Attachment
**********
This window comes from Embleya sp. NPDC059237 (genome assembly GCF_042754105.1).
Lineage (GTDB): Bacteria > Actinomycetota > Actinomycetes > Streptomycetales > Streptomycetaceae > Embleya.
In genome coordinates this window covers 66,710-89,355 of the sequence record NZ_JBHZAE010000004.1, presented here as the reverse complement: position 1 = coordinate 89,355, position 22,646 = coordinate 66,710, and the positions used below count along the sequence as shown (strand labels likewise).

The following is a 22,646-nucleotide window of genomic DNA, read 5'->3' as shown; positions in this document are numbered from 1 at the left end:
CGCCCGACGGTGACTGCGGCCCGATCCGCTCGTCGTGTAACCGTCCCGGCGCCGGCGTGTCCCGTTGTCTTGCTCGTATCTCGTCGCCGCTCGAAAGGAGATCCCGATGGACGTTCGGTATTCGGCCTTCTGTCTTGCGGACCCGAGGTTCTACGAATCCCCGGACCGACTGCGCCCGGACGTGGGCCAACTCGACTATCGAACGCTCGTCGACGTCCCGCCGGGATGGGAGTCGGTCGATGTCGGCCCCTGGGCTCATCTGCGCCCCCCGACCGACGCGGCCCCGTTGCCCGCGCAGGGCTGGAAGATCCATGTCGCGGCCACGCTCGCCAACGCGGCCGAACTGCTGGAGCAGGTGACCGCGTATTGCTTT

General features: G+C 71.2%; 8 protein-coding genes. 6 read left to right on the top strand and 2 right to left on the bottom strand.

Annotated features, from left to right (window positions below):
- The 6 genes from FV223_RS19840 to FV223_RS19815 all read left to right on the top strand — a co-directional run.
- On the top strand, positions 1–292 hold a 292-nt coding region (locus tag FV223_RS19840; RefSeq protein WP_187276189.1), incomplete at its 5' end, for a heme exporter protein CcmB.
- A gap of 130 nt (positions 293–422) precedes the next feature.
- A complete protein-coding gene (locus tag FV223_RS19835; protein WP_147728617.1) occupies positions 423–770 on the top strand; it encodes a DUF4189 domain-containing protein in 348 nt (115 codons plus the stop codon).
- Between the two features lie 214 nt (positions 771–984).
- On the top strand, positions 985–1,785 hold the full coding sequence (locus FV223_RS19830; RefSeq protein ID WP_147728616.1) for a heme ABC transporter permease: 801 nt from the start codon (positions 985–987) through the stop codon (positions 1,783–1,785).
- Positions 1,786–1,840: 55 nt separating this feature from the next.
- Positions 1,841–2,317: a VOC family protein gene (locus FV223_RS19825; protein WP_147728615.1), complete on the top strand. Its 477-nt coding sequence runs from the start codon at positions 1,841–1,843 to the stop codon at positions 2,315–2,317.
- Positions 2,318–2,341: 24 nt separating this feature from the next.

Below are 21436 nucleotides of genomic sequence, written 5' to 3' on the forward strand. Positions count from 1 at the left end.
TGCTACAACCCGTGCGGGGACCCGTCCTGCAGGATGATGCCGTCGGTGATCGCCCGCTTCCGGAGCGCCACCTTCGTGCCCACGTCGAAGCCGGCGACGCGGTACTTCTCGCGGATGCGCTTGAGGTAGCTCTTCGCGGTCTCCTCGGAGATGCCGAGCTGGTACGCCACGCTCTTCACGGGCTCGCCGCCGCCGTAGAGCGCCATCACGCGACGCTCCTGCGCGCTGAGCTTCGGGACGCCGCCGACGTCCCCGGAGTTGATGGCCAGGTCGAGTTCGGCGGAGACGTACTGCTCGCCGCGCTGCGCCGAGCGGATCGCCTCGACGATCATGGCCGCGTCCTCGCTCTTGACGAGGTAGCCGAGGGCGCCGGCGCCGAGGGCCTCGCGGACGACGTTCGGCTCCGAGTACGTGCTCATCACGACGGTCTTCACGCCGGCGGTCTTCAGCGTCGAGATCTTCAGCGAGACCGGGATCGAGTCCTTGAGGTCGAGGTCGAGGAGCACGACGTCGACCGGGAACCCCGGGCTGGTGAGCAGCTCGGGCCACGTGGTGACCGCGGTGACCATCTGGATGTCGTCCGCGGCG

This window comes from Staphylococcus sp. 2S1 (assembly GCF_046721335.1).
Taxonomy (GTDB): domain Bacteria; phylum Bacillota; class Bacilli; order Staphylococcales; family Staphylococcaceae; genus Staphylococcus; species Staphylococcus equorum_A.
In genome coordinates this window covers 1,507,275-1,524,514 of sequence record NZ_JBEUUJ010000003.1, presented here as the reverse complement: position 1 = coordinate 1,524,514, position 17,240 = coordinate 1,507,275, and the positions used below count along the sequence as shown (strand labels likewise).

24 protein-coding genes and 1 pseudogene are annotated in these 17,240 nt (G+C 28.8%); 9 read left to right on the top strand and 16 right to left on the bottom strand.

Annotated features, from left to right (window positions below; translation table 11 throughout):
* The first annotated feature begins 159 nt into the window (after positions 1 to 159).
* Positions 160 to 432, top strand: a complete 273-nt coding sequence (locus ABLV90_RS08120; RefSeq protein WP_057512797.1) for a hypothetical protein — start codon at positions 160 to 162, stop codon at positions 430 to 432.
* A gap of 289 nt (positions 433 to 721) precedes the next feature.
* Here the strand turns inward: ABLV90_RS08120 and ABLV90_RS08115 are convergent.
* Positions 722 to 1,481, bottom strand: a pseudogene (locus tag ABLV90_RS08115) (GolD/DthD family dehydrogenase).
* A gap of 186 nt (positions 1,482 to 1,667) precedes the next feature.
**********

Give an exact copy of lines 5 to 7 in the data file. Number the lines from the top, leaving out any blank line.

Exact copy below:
CGCCCGACGGTGACTGCGGCCCGATCCGCTCGTCGTGTAACCGTCCCGGCGCCGGCGTGTCCCGTTGTCTTGCTCGTATCTCGTCGCCGCTCGAAAGGAGATCCCGATGGACGTTCGGTATTCGGCCTTCTGTCTTGCGGACCCGAGGTTCTACGAATCCCCGGACCGACTGCGCCCGGACGTGGGCCAACTCGACTATCGAACGCTCGTCGACGTCCCGCCGGGATGGGAGTCGGTCGATGTCGGCCCCTGGGCTCATCTGCGCCCCCCGACCGACGCGGCCCCGTTGCCCGCGCAGGGCTGGAAGATCCATGTCGCGGCCACGCTCGCCAACGCGGCCGAACTGCTGGAGCAGGTGACCGCGTATTGCTTT

General features: G+C 71.2%; 8 protein-coding genes. 6 read left to right on the top strand and 2 right to left on the bottom strand.

Annotated features, from left to right (window positions below):